Rare eye disease leaves people without an iris
(HealthDay)—You may never have heard of aniridia, a genetic disorder that robs people of their vision. But researchers studying the condition say it could give insight into some common health problems—from cataracts and glaucoma to diabetes and obesity.
Those researchers, along with doctors and aniridia patients, are gathering this week at the University of Virginia in Charlottesville for a conference on the latest advances in understanding aniridia.
People with aniridia lack an iris—the colored part of the eye surrounding the pupil. But that's the least of their problems, said Jill Nerby, founder of the nonprofit Aniridia Foundation International, who is herself living with the disease.
"The lack of iris is what other people see, but that's the least important part of this," said Nerby, who was born with glaucoma, a potentially blinding eye disease that normally affects older adults.
Still, Nerby considers herself fortunate, because as a child she was able to get by with glasses, sitting in the front row at school and other tactics. Some with aniridia are legally blind at birth (20/200 vision or worse), or eventually have their vision deteriorate to that degree.
People with aniridia also typically develop other eye diseases—not only glaucoma, but also cataracts, damage to the cornea (the transparent membrane over the pupil) and disorders of the retina, the light-sensitive tissue in the back of the eye.
And the disorder does not stop at the eyes. People with aniridia often have metabolic disorders, including obesity, high blood sugar and diabetes. Some children develop a type of kidney cancer called Wilms tumor.
Aniridia is uncommon, affecting about one in every 40,000 to 100,000 newborns worldwide. But Nerby does not like to use the word "rare" in talking about aniridia.
"Yes, it's unusual for all of these things—the glaucoma, cataracts, cornea scarring, diabetes—to be seen in the same person at a young age," Nerby said. "But the conditions that we deal with are common."
Yet, she said, back in 2001 when she started Aniridia Foundation International, there was little research and information on the condition. "You'd Google it, and all you'd find is that aniridia means 'lack of iris,'" she said.
That, however, is changing. At the University of Virginia, considered a top research and treatment center for aniridia, Robert Grainger is studying a genus of frog called Xenopus to understand how eyes develop normally and what goes wrong when certain genes are mutated.
"Studies in animal models are absolutely critical for understanding the disease process," Grainger said. The results of animal studies, however, often don't translate directly to humans.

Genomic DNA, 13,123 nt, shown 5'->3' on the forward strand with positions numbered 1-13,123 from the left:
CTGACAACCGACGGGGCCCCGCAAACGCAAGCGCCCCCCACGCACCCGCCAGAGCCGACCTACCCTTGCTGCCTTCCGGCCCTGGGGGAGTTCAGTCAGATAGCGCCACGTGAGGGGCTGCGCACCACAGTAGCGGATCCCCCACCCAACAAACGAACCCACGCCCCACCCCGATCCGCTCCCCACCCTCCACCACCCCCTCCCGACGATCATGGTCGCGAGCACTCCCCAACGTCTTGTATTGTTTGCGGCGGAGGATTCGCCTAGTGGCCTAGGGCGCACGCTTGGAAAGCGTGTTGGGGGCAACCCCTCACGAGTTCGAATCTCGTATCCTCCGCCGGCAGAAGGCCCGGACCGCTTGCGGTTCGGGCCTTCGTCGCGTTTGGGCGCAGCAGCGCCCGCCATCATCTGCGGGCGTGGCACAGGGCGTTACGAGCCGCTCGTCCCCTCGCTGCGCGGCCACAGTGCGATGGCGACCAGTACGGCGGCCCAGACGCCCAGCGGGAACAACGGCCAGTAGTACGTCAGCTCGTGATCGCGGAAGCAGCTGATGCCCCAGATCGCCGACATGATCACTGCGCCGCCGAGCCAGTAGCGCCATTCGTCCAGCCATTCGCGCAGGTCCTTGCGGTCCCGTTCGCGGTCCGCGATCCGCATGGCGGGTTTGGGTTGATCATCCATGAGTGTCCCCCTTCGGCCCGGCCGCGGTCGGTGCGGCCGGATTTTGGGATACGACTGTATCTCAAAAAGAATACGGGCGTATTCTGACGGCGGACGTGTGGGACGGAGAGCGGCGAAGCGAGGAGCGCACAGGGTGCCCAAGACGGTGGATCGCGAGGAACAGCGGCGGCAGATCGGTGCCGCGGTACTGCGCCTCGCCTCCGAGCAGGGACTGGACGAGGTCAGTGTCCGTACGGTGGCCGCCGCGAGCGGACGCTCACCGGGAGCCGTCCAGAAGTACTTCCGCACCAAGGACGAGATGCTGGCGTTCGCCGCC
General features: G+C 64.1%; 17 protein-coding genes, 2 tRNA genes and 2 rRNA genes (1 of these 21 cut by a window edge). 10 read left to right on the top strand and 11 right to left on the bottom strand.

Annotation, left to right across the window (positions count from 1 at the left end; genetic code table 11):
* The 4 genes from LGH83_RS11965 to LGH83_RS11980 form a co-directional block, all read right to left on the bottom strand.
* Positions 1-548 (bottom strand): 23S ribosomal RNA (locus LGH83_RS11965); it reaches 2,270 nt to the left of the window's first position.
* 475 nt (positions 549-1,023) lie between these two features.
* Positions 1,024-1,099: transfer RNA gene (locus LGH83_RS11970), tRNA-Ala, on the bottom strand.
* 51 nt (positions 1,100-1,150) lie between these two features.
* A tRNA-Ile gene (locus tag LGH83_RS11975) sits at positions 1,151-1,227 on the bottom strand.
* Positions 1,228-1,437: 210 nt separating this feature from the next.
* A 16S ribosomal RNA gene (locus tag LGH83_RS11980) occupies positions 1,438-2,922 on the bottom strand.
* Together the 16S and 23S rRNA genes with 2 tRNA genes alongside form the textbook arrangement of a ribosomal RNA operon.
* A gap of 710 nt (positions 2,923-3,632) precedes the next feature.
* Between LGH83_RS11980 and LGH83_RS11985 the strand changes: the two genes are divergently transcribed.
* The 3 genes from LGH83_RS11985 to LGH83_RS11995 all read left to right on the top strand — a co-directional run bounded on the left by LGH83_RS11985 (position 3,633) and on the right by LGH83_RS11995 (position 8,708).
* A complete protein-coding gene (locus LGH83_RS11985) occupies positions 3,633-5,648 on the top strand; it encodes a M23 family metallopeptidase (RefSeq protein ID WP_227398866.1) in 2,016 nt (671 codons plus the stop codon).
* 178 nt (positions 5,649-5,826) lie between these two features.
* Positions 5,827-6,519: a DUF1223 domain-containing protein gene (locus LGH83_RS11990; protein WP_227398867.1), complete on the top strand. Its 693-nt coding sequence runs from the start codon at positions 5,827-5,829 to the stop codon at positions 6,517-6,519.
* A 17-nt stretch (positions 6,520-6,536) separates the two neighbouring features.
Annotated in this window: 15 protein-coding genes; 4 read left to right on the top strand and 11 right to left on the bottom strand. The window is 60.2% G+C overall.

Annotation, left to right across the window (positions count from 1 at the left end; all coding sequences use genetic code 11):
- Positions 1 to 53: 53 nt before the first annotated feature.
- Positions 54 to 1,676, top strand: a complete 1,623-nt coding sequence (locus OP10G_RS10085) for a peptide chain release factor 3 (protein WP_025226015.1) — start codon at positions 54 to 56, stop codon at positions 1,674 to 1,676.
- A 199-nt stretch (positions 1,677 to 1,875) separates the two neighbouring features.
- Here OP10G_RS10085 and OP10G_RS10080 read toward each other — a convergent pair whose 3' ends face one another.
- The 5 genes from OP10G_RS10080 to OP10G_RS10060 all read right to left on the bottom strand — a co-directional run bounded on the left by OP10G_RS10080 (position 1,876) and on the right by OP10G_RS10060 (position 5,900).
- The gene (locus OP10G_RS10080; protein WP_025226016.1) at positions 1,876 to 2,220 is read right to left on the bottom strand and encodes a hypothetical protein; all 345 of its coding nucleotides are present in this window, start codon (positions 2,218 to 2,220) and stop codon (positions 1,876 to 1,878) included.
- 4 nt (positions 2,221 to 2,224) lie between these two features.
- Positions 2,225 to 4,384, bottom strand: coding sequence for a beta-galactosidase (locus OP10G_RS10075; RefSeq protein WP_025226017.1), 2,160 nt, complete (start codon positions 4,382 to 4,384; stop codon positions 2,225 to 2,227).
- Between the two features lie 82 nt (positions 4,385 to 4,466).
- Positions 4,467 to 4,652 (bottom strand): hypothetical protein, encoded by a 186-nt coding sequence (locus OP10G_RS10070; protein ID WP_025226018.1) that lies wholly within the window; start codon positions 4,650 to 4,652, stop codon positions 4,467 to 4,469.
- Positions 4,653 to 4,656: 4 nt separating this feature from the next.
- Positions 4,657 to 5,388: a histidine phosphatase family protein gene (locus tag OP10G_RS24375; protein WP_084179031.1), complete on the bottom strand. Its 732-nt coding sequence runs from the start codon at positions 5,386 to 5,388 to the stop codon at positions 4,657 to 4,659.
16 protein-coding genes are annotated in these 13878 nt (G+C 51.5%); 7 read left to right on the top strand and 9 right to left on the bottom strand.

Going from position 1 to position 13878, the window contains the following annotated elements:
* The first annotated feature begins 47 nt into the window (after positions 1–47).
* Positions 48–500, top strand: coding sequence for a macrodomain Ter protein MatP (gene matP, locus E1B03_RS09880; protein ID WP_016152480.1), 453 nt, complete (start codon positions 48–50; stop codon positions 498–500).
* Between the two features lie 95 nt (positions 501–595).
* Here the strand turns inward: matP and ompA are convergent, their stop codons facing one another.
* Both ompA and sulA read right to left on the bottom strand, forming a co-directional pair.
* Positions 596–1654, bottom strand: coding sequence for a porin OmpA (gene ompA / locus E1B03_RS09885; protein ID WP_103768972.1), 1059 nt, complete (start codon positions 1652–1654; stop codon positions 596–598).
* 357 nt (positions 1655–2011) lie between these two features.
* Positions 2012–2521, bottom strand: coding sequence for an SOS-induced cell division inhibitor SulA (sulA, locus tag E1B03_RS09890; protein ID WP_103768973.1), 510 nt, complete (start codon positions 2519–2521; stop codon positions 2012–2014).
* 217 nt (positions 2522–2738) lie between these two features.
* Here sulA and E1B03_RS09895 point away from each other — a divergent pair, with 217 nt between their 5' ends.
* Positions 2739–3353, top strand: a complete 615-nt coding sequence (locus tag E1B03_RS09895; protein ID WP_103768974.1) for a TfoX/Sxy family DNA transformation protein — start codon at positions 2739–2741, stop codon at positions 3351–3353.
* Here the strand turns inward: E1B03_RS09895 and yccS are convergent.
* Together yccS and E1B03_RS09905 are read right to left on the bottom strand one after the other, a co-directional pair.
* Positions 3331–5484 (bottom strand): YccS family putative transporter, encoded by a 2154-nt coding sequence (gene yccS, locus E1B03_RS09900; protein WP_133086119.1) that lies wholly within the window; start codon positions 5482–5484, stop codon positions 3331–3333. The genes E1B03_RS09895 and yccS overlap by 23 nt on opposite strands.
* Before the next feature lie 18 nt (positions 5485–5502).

Mutations in a gene called Pax6 cause aniridia. Those mutations are either passed down from an affected parent or occur spontaneously. Nerby was the first in her family to be born with aniridia. Her son, now 24, also has it.
"Pax6 is essential in eye development," Grainger said. "But it is also critical in the development of the central nervous system, and the pancreas and the gut."
That wide-ranging role of Pax6 is why, researchers believe, people with aniridia often have metabolic disorders, including obesity, as well as other issues. One just coming to light is difficulty hearing, said James Lauderdale, an associate professor at the University of Georgia who studies aniridia.
"We think all of these things are directly or indirectly related to Pax6," Lauderdale said.
Traditionally, aniridia has been seen as strictly an eye disorder. Patients have complained about other problems, such as weight gain, but they were never recognized as being related to the aniridia, Lauderdale said.
"It's only in the past three to five years that we're understanding that Pax6 may have a role in all of these [effects beyond the eyes]," he said. "We're looking at aniridia more as a syndrome now."
Both Lauderdale and Grainger said understanding the genetic underpinnings of aniridia could have "broad implications" for understanding all the common disorders that people with aniridia face.
But, Lauderdale said, the No. 1 goal is to aid people with aniridia. "The hope is to move toward some sort of approach that would correct the gene defect," he said.
For now, treatment involves regular eye exams to spot problems like glaucoma and cataracts and treat them early. Even so, surgery is often necessary—and, Nerby said, people may have to travel to get it, since their local ophthalmologists may not be comfortable dealing with aniridia.
Since 2000, Nerby has had eight surgeries attempting to treat scarring of her corneas, which nearly all people with aniridia develop eventually. Those surgeries involved transplants, of either a donor cornea or primitive cornea cells called limbal stem cells. The problem is that those approaches often fail, and because of the donor tissue, patients have to take immune-system-suppressing drugs.
Last year, Nerby had an artificial cornea put in place. That's a newer approach that experts hope will offer a better option since it does not require immune-suppressing drugs.
Another issue Nerby has faced is called aniridia fibrosis syndrome, an abnormal thickening and scarring of connective tissue throughout the eye. "With that," she said, "you can lose your eye, not just your vision."
No one is sure why it occurs, and one possibility is that it results from the many surgeries aniridic patients undergo. "We're having these surgeries just to save the vision we have," Nerby said. "So we need research to understand whether surgeries are contributing to [aniridia fibrosis syndrome]."
The approaches to managing aniridia are improving, Grainger said. "[But] we need them to keep getting better," he said.